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Helen Mort Behind Every Image is a Person

Violence against women is nothing new, but as new forms emerge, the law must evolve to protect victims. Acclaimed writer Helen Mort shares her experience of ‘deepfakes’ – and the poem she wrote in response.

Helen Mort
Helen Mort by Emma Ledwith

Trigger warning: deepfakes, revenge porn, sexual violence.

Scrolling through Twitter in December, I noticed that writer Helen Mort had shared a petition asking followers to spread awareness about ‘deepfakes’. It was the first time I had heard the term and a Wikipedia search revealed that they are ‘synthetic media in which a person in an existing image or video is replaced with someone else's likeness’. The word is a blend of "deep learning" and "fake”.

Reading Helen’s statement, I was shocked, saddened and angered. I felt compelled to get in touch with her and offer my support in promoting the campaign to tighten regulations on taking, making and faking explicit images. Here’s her story.

Your experience with deepfake pornography began in 2020. Tell us about what happened and how it has made you feel?

Towards the end of last year, I discovered, through an acquaintance, that someone had been uploading non-intimate photos from my private social media accounts to a porn site, inviting other users to turn them into 'fakes'. I felt dizzy and sick. I remember holding on to my chair as if it would anchor me. Later that day, I decided that I needed to see the images for myself.

I'm glad I did because it felt like I was taking control in a way, but I can never unsee the violent and explicit pictures that were up there. Captions demanding me to be abused and humiliated. Violent sexual acts shown with my face photoshopped onto the woman's body. Degrading 'cartoon' pictures. An image of me being strangled, which was so realistic that if I were a stranger encountering it, I wouldn't have been able to say for sure that it was a fake.

They’d gone to some length to make a few of the images seem plausible. They’d even photoshopped some of my tattoos onto the arm of the woman in one picture. The original photos of me were holiday pictures and seeing my smiling face grafted onto these scenes was sickening. For days, I felt scared, ashamed and didn't want to be seen by anybody. I had to cancel work and even collecting my son from nursery became an ordeal. Then, the nightmares started, violent scenes from the photos playing out in my head when I tried to sleep.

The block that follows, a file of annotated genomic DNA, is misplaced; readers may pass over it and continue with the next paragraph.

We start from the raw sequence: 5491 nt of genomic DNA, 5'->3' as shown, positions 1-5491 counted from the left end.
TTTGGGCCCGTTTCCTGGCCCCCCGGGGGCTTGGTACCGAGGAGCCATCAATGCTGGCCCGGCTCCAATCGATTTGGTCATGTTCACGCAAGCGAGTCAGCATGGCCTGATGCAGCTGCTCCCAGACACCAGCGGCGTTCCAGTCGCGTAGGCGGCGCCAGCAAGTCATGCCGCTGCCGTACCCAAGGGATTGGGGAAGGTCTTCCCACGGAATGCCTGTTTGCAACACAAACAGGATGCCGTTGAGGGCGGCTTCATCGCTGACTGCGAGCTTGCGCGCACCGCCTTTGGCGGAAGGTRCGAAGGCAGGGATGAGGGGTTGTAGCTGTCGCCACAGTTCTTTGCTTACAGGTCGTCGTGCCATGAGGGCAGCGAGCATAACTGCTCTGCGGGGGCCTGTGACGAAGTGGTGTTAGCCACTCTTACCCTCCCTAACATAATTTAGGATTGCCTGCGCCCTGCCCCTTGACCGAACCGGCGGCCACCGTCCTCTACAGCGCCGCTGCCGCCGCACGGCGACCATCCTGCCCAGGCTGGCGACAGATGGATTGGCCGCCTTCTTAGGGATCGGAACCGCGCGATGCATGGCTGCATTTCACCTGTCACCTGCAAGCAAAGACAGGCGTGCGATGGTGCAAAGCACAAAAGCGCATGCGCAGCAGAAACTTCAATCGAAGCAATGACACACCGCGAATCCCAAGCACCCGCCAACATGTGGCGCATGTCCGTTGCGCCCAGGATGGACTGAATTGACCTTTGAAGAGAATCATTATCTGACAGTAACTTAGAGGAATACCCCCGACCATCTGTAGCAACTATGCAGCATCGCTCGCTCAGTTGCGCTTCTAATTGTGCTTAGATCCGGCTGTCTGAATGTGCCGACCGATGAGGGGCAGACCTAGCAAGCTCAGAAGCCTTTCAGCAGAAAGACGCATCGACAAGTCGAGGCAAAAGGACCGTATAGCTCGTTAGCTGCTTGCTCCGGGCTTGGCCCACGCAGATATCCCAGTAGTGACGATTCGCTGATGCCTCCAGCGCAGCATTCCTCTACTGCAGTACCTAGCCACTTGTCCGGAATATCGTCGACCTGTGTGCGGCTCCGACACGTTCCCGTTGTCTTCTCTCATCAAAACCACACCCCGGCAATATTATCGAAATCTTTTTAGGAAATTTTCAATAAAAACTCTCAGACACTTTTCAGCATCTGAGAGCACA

What are the current regulations on taking, making and faking explicit images? Where are the gaps?

At the moment, it is illegal to share intimate photos of someone without their consent. This is known as 'revenge porn'. If this has happened to you, the Revenge Porn Helpline offers really great support and guidance about what you can do. I assumed that manipulating someone's photo in the way my images were defiled would also be illegal, as the effect is just as traumatic as revenge porn – it's a huge violation. So, I was shocked when the police told me there was nothing they could do to help. At the moment in England, it is not illegal to produce fake pornography using someone's images or to distribute those photos.

As a writer, you've responded creatively to this experience by writing a poem. What was your intention when writing this?

It felt like the only power and source of dignity left to me. I can't change the fact that this happened and I may never find out who was responsible. So, the only constructive thing that I can do is to reclaim control by telling my side of the story, taking my image back, doing so with words. The person who did this said that they wanted to see me 'humiliated'. So often, victims of image-based abuse and other forms of sexual abuse feel scared and shamed into silence. By broadcasting my poem, I wanted to say 'I am not humiliated' and show solidarity with other people who may have experienced things like this and suffered in silence. If the person who did this sees the poem, I hope they feel ashamed. Art is powerful and redemptive. There is nothing it cannot encompass.